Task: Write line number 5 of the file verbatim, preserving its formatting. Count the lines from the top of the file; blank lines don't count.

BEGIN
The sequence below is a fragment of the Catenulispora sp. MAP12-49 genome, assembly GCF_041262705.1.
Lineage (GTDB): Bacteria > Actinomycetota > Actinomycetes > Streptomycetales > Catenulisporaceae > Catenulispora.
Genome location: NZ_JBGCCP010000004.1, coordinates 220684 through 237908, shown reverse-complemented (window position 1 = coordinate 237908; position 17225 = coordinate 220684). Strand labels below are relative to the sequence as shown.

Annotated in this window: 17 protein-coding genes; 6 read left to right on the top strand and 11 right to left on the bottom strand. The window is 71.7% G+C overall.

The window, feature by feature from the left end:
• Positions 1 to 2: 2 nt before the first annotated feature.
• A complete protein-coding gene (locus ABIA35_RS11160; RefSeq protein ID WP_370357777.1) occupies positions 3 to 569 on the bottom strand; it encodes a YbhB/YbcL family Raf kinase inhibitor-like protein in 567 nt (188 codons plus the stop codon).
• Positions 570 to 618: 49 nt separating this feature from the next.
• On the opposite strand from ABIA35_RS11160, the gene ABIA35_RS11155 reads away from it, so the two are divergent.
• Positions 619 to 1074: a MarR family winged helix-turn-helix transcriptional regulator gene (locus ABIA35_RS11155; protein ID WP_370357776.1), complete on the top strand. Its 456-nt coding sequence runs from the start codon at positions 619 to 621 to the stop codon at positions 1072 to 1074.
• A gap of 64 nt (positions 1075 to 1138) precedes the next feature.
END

The window, feature by feature from the left end: